India positioned as leading PPE exporter

India positioned as leading exporter of PPE

When COVID-19 hit India in early January, the country initiated a move to self-sufficient manufacturing by strengthening its domestic supply chain for Personal Protective Equipment (PPE) and testing swabs. 

At a webinar titled “A Movement Towards Atma nirbhar Bharat,” industry stakeholders and officials across India reviewed the initiative to fast-track PPE production in India.

Union Minister of Textiles, Smriti Irani, addressed India’s transition from being overly dependent on imported protective wear, to developing a self-sufficient domestic manufacturing industry. 

“The concerted efforts of the government, businesses and multiple stakeholders turned the PPE crisis into an opportunity for India. This successful journey has become an inspiration for other indigenous manufacturers, and the Atma Nirbhar Bharat mission is there to support these manufacturers to act on their aspirations.

The way forward is for other sectors to replicate this success story. Even though the thrust on Aatma Nirbhar Bharat was necessitated by the health crisis, the success of PPE manufacturing has opened new doors for indigenous manufacturers in other industries as well.” 

A study by the Insitute for Competitiveness – from the Microeconomic of Competitiveness, an affiliate of Harvard Business School – declared that the Ministry of Textiles effectively transformed the COVID-19 crisis into an opportunity to remodel India into a global exporter of high-quality PPE kits. When the pandemic first hit the large South Asian nation, PPE kits including full-body coveralls were not domestically manufactured, as many of the world’s nations found. 

The demand was vast for a nation of over 1 billion inhabitants; it was estimated that India required over 20 million PPE kits and 40 million N-95 Masks by July 2020. India gradually developed its own indigenous network of PPE fabrics and garment manufacturers in under 60 days, going on to export crucial PPE items across the world, from the U.S., all the way to UAE.  

The study further explains that Indian is set to become a leading global exporter of PPE if it continues to adhere to strict quality standards. 

By October 2020, India had proceeded to manufacture 60 million PPE items, with over 150 million N-95 maks, becoming the largest expoter of protective face masks in the world. 

India has continued to attract attention around the world for its vastly improved scale and scope of PPE production, elevating its standing int he global market.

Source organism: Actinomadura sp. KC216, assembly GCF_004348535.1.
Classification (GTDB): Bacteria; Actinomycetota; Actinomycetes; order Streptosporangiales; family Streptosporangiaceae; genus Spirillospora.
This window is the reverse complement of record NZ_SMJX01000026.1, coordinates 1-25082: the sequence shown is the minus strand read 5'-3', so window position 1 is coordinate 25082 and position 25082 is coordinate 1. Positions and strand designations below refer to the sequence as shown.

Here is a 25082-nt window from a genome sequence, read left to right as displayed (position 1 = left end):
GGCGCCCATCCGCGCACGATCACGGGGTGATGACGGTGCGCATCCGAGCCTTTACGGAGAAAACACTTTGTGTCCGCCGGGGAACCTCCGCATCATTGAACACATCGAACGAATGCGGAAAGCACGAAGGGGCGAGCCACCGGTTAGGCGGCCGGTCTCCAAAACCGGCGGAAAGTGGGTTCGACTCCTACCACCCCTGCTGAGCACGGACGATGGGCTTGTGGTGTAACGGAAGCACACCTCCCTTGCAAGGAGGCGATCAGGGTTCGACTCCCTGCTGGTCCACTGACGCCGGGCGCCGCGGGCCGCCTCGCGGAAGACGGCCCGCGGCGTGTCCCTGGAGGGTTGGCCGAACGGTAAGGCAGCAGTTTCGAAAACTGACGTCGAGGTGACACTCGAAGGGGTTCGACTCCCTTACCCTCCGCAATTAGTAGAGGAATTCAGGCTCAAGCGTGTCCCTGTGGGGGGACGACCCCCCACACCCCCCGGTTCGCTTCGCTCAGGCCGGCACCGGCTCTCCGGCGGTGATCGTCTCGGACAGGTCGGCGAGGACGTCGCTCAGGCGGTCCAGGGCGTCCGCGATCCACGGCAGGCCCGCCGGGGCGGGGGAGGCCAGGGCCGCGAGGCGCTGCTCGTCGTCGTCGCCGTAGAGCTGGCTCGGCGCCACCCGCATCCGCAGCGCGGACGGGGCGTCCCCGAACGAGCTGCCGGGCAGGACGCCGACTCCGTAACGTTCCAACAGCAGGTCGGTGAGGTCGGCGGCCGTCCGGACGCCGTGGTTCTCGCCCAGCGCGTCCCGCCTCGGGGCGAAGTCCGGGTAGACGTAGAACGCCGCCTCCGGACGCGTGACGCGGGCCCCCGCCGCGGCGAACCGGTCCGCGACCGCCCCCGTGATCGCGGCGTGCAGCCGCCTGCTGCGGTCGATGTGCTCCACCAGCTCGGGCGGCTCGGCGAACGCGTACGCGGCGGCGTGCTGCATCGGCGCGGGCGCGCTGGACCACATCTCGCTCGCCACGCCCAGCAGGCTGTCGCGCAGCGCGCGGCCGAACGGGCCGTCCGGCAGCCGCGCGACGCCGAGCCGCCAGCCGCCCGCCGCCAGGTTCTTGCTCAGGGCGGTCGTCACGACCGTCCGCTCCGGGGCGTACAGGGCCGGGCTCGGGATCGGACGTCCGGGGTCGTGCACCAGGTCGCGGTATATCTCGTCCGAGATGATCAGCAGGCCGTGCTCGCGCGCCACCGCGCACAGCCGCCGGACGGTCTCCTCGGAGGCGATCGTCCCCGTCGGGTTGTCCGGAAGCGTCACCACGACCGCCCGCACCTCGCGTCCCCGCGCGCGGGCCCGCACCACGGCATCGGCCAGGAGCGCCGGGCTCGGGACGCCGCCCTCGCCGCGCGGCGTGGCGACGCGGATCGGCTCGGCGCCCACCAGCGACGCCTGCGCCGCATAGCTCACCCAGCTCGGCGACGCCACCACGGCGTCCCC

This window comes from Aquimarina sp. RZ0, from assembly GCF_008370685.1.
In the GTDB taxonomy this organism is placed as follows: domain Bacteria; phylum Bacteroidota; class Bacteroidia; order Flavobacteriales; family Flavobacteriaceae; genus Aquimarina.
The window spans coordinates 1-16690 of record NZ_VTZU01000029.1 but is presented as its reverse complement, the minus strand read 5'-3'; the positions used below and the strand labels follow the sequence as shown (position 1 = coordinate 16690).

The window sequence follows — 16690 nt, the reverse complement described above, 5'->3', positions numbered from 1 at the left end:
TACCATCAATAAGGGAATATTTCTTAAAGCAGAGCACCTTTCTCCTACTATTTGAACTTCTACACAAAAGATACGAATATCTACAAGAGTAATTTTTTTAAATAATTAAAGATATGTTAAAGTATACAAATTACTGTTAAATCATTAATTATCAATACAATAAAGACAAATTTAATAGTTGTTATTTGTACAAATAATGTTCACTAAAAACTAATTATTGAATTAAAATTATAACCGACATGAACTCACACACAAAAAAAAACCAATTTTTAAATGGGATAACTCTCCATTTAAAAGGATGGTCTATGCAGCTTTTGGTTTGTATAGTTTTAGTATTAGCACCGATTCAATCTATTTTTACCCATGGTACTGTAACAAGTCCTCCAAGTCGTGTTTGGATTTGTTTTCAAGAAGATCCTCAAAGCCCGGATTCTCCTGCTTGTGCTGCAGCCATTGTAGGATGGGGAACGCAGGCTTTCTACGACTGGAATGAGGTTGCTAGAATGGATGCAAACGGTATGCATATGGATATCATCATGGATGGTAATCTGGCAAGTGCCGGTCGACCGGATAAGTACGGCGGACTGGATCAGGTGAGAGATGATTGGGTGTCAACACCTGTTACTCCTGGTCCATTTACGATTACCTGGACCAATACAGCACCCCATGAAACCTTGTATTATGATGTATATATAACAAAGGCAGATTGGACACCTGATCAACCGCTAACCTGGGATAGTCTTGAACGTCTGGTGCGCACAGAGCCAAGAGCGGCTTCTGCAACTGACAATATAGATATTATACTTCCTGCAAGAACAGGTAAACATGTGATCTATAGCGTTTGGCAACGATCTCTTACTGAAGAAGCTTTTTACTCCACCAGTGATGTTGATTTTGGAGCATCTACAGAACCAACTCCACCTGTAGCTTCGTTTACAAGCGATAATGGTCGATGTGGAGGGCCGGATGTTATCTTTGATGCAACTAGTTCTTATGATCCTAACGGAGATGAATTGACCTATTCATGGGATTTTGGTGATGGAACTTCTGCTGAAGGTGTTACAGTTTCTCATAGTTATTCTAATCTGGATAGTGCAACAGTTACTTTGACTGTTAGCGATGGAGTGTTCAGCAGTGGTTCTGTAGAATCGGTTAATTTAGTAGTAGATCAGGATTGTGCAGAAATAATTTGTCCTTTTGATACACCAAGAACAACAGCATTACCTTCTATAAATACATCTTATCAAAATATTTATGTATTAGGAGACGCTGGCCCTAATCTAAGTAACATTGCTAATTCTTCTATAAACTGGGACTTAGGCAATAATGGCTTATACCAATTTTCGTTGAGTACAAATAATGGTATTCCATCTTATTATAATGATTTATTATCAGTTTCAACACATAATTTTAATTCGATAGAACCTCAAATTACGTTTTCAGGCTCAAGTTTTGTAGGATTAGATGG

In February 2020, the Indian Ministry of Textiles had initiated a “Go Local” campaign to develop the domestic supply chain for manufacturing class-3 PPE and testing swabs. The Ministry jointly worked with the Ministry of Health and Family Welfare to conduct a study analysing the textile and healthcare industries, including industry experts and manufacturers. 

The South Indian Textile Research Association was the first to lead the testing programme for domestically manufactured PPE kits in the pilot run from March to April 2020. It was followed by seven more government entities, which were approved as testing and certification laboratories for PPE coveralls. These were strategically spread across the country to enforce compliance of health and safety standards and to reduce the post-production process of testing, clearance, and dispatch. 

The Ministries sought to scale up the initiative whilst India was still in the midst of a national lockdown. The launch of “Operation PPE Coverall” provided support for regulatory clearances and operational problems in the supply chain, developing international coordination, logistics, and customs. 

The Ministry distributed PPE Manufacturing sites in small and medium clusters across India,  optimising the process of capacity building. 

Smriti Irani illuminated the degree of cooperation between the Indian government and the textile and manufacturing industry, recognising the industry for trusting the government whilst meeting a challenging demand. 

Ravi Capoor, Secretary of the Ministry of Textiles, deatiled the government’s efforts to strengthen the industry: “We are deliberately pushing the industry out of its comfort zone, and pushing them into man-made fibre and technical textile. 

We are creating an entire ecosystem through different schemes and removal of barriers in the supply of raw material, through a very facilitative textile policy, through setting up of a world-class lab in technical textile, and so on. So, a whole new textile ecosystem is starting to get implemented. If all goes well, India’s textile industry will hugely be kicking in a new direction in one to two years’ time.”

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